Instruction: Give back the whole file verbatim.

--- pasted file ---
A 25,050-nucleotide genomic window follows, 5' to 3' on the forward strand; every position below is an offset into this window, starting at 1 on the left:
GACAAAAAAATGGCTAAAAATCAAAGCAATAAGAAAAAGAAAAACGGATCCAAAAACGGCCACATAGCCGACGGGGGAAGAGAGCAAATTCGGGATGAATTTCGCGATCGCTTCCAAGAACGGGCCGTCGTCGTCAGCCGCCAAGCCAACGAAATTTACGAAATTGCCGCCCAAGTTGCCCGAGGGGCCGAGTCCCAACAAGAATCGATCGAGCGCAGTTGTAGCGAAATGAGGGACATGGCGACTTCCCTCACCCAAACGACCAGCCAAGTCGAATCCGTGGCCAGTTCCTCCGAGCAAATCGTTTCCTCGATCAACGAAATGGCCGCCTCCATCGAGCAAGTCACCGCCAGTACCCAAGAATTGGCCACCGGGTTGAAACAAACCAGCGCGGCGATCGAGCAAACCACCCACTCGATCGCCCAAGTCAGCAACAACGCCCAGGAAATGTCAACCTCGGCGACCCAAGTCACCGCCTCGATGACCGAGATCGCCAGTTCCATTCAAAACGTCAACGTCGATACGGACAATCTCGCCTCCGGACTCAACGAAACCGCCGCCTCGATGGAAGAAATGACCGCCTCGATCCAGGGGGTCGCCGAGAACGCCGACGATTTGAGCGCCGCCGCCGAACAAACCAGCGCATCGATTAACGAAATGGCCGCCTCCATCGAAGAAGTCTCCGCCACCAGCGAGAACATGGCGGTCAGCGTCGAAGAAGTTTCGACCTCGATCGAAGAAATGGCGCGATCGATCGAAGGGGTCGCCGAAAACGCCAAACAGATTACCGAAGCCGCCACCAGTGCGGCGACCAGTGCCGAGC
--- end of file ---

A 25,050-nucleotide genomic window follows, 5' to 3' on the forward strand; every position below is an offset into this window, starting at 1 on the left:
GACAAAAAAATGGCTAAAAATCAAAGCAATAAGAAAAAGAAAAACGGATCCAAAAACGGCCACATAGCCGACGGGGGAAGAGAGCAAATTCGGGATGAATTTCGCGATCGCTTCCAAGAACGGGCCGTCGTCGTCAGCCGCCAAGCCAACGAAATTTACGAAATTGCCGCCCAAGTTGCCCGAGGGGCCGAGTCCCAACAAGAATCGATCGAGCGCAGTTGTAGCGAAATGAGGGACATGGCGACTTCCCTCACCCAAACGACCAGCCAAGTCGAATCCGTGGCCAGTTCCTCCGAGCAAATCGTTTCCTCGATCAACGAAATGGCCGCCTCCATCGAGCAAGTCACCGCCAGTACCCAAGAATTGGCCACCGGGTTGAAACAAACCAGCGCGGCGATCGAGCAAACCACCCACTCGATCGCCCAAGTCAGCAACAACGCCCAGGAAATGTCAACCTCGGCGACCCAAGTCACCGCCTCGATGACCGAGATCGCCAGTTCCATTCAAAACGTCAACGTCGATACGGACAATCTCGCCTCCGGACTCAACGAAACCGCCGCCTCGATGGAAGAAATGACCGCCTCGATCCAGGGGGTCGCCGAGAACGCCGACGATTTGAGCGCCGCCGCCGAACAAACCAGCGCATCGATTAACGAAATGGCCGCCTCCATCGAAGAAGTCTCCGCCACCAGCGAGAACATGGCGGTCAGCGTCGAAGAAGTTTCGACCTCGATCGAAGAAATGGCGCGATCGATCGAAGGGGTCGCCGAAAACGCCAAACAGATTACCGAAGCCGCCACCAGTGCGGCGACCAGTGCCGAGC